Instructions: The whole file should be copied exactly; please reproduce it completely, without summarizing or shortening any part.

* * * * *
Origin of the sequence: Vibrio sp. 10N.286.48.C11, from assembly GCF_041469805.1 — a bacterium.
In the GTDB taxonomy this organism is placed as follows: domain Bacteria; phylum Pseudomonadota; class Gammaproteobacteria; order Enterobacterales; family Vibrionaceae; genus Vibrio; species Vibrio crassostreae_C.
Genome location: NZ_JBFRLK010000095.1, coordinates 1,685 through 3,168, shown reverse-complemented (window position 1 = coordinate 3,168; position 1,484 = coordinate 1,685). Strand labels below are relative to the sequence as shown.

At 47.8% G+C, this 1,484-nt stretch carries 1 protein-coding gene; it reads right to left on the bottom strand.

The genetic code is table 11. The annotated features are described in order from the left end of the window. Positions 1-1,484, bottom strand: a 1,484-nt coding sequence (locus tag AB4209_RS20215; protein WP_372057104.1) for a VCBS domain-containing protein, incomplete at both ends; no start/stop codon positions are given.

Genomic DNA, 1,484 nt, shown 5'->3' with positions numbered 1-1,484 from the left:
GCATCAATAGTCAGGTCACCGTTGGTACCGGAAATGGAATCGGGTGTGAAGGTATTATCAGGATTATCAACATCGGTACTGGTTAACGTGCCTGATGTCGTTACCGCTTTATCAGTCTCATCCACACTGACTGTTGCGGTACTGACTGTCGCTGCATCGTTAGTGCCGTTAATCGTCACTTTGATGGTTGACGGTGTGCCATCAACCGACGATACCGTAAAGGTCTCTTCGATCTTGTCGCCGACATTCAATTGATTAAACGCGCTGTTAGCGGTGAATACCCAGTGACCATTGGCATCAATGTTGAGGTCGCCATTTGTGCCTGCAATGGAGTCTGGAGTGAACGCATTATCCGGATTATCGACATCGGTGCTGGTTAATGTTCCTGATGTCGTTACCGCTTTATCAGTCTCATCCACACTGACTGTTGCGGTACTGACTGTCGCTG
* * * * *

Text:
Origin of the sequence: Vibrio sp. 10N.286.48.C11, from assembly GCF_041469805.1 — a bacterium.
In the GTDB taxonomy this organism is placed as follows: domain Bacteria; phylum Pseudomonadota; class Gammaproteobacteria; order Enterobacterales; family Vibrionaceae; genus Vibrio; species Vibrio crassostreae_C.
Genome location: NZ_JBFRLK010000095.1, coordinates 1,685 through 3,168, shown reverse-complemented (window position 1 = coordinate 3,168; position 1,484 = coordinate 1,685). Strand labels below are relative to the sequence as shown.

At 47.8% G+C, this 1,484-nt stretch carries 1 protein-coding gene; it reads right to left on the bottom strand.

The genetic code is table 11. The annotated features are described in order from the left end of the window. Positions 1-1,484, bottom strand: a 1,484-nt coding sequence (locus tag AB4209_RS20215; protein WP_372057104.1) for a VCBS domain-containing protein, incomplete at both ends; no start/stop codon positions are given.

Genomic DNA, 1,484 nt, shown 5'->3' with positions numbered 1-1,484 from the left:
GCATCAATAGTCAGGTCACCGTTGGTACCGGAAATGGAATCGGGTGTGAAGGTATTATCAGGATTATCAACATCGGTACTGGTTAACGTGCCTGATGTCGTTACCGCTTTATCAGTCTCATCCACACTGACTGTTGCGGTACTGACTGTCGCTGCATCGTTAGTGCCGTTAATCGTCACTTTGATGGTTGACGGTGTGCCATCAACCGACGATACCGTAAAGGTCTCTTCGATCTTGTCGCCGACATTCAATTGATTAAACGCGCTGTTAGCGGTGAATACCCAGTGACCATTGGCATCAATGTTGAGGTCGCCATTTGTGCCTGCAATGGAGTCTGGAGTGAACGCATTATCCGGATTATCGACATCGGTGCTGGTTAATGTTCCTGATGTCGTTACCGCTTTATCAGTCTCATCCACACTGACTGTTGCGGTACTGACTGTCGCTG